Limestone Country Part One

When we moved to South Lakes many years ago, I saw that the rock formations were very different to the Cheshire sandstone with which I was more familiar. From my bedroom window I looked at Whitbarrow Scar, a massive limestone outcrop close to Grange-over-Sands.

Wherever you walk around Arnside and Silverdale you can’t miss the grey limestone. Everything you see when you're out walking is shaped by the limestone rock which surrounds you. From soils to plants to trees to insects to paths to views.

It's one of the oldest features in the local landscape and was formed about 330 million years ago when warm seas left marine sediments in layers which later became compressed and turned into rock.

Limestone crags, outcrops and pavements are everywhere, even gateposts are hewn out of rough limestone.

From Sandside I regularly walked over the Fairy Steps to Beetham where one of my school friends lived. From Beetham village, a path climbs to Beetham Fell and leads to the ‘Fairy Steps’. The second of two flights of stone steps, where the narrow passage squeezes between two sheer rock faces via a flight of natural stone stairs is so named because of a legend. Supposedly, if you climb or descend the steps without touching the limestone sides of the narrow gully, the fairies will grant your wish.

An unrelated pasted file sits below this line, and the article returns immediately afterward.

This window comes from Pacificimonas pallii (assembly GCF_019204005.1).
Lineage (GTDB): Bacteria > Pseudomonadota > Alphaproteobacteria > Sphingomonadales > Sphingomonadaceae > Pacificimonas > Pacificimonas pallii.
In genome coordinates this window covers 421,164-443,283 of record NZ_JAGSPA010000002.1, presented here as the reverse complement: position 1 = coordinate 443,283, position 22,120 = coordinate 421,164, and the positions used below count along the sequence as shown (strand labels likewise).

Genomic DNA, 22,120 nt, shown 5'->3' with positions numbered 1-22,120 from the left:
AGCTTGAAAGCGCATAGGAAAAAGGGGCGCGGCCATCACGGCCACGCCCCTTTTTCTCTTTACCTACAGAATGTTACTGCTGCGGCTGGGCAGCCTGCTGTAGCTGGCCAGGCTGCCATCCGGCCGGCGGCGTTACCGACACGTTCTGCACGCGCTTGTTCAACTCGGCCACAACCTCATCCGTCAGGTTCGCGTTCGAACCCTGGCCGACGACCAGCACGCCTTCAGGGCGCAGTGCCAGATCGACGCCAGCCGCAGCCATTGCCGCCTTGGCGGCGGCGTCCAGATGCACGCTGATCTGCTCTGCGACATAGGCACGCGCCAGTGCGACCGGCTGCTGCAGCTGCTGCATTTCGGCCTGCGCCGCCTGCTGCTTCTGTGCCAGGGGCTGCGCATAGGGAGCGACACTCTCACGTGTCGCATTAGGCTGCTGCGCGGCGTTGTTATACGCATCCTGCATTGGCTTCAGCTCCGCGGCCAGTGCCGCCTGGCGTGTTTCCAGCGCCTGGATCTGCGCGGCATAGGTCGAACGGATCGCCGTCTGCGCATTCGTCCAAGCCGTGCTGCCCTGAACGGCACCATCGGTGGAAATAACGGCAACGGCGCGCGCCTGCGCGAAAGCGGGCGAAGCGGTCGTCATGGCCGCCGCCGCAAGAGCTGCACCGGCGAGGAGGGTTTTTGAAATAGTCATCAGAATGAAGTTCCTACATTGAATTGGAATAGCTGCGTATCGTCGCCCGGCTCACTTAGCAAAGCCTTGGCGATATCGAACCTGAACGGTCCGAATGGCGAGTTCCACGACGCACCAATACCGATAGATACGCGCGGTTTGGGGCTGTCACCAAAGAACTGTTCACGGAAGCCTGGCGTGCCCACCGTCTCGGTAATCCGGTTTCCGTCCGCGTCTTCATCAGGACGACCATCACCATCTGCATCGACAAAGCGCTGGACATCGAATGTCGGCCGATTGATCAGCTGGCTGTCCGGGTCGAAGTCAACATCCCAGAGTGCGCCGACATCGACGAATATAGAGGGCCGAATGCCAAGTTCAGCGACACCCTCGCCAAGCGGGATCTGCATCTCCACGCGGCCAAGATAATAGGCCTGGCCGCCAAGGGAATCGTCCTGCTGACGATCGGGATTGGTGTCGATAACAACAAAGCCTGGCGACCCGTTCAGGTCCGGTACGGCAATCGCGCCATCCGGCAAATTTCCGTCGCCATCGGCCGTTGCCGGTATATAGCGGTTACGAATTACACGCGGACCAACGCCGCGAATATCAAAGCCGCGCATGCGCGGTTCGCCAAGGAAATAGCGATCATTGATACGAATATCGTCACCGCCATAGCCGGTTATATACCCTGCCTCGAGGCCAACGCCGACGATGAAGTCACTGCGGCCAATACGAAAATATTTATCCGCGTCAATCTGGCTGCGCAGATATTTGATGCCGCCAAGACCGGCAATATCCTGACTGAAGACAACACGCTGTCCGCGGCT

Another of our favourite destinations was Arnside Knott, a massive headland formed from limestone. There are many knotts across South Lakes; a knott is a mountain in the English Lake District, is of Cumbric origin, and means simply "hill".

The Knott is covered with limestone grassland and mixed woodland and is of national importance for wildlife such as butterflies and wood ants and in spring and summer is home to an array of rare and beautiful wildflowers.

From the top you can see across the rolls and peaks of the Lakeland Fells and the Yorkshire Dales, down into Lancashire and right out over the sands of Morecambe Bay.

My love of limestone has continued through my life. I'm not a geologist, but a bit like E M Forster's bus driver, I know what I like! I simply love limestone.

In recent years, since we moved back to the Silverdale and Arnside AONB, we have discovered new walks in limestone country, including Eave's Wood, Thrang Brow, Yealand Allotments and Hawes Water. The AONB is doing huge amount of work to make paths in all of these places, without spoiling the natural landscape. Lockdown has given us extra time to enjoy the many paths and bridleways.